I unabashedly wear my heart on my sleeve with pride when it comes to opera. I love it.
There is something about all the entanglements, drama, tragedies, betrayals, music, sets, the languages and how it all comes together that I enjoy. I must admit there are some performances that I enjoy more than others – but that is to be expected. I have been looking forward to this first Opera in the Village since last summer when I first heard about it when I was out for a walk with a neighbour. We happened upon a live operatic performance on the RiverWalk where it was mentioned this new opera festival was planned this summer. I have been interested since then.
Thursday, a friend from out of town was here on business. After her meetings, we met up and had drinks on the patio in the sun at Diner Deluxe. We then went for a walk along the river to attend the evening performance of Arias in the Afternoon in East Village. While there we heard a well-put together hour-long, narrated collection of works from three separate operas. It was interesting to see the performance, as many of them I had seen them on Stephen Avenue Mall during a lunch hour earlier this month promoting the Cowtown Opera Company.
Last night (Friday) I was excited to see the movie The Pirate, 1948 starring Judy Garland and Gene Kelly which was projected onto the side of the Simmon’s Building after the scheduled Gilbert and Sullivan performance of the Pirates of Penzance had ended. I had never seen the movie before, so was looking forward to it –especially since the music was written by the great American composer of musicals – Cole Porter (who wrote Kiss Me, Kate which was written the same year this movie was produced).
The night before, my friend and I talked to one of the volunteers and they suggested that we should bring a collapsible chair and I am glad that I did.
Like a good opera – this movie had its twists and turns in the plot.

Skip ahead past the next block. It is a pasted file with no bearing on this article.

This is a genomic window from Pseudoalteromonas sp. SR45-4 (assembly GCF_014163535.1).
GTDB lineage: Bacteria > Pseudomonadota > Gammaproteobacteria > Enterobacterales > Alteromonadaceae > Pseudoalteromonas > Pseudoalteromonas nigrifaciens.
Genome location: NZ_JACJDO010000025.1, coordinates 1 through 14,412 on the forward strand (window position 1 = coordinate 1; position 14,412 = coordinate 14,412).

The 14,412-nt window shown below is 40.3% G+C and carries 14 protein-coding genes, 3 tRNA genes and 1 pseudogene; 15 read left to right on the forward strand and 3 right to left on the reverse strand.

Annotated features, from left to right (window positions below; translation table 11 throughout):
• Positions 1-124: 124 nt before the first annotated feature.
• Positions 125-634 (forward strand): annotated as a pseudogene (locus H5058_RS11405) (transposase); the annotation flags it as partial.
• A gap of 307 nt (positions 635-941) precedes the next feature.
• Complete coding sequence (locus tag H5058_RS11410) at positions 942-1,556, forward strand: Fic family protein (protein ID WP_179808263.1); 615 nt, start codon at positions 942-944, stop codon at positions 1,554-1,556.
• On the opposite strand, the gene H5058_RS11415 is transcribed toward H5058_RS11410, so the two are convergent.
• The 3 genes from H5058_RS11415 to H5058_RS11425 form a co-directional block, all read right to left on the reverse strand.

Briefly the plot centred around a trio of people – the village girl, Manuela (played by Judy Garland); the town Mayor, Don Pedro (played by Walter Slezak) whom she is betrothed to marry; and a travelling circus actor, Serafin (played by Gene Kelly). Manuela had a deep crush on the villainous and infamous pirate “Mack the Black” Macoco. Both Don Pedro and Serafin at various times throughout the movie, make claims that each of them was the real Macoco. To find out who is the real Macoco, like a good opera, one must wait to the end to find out.
Tonight the movie will be The Princess Bride, 1987 which has been described as a “classic fairy tale, with swordplay, giants, an evil prince, a beautiful princess, and yes, some kissing (as read by a kindly grandfather)” – based on William Goldman’s novel of the same name. It stars Peter Falk as the narrator/grandfather; Robin Wright as Buttercup; Cary Elwes as Westley; and Chris Sarandon as Prince Humperdinck. Like the movie last night there are parallels between the twists and turns of opera; and the central role of literature and the written word. It should be a beautiful night to sit under the stars and watch a movie.
The performance starts at around 10:45pm, and I would suggest bringing a folding chair if possible, although there is some seating available.
My thanks to Calgary Opera for including this type of programming in the festival. For a full list of programmes that are available during the remainder of the weekend visit http://www.calgaryopera.com/arghh
- Hate Princess Bride? Inconceivable! (idobelieveinfairytales.wordpress.com)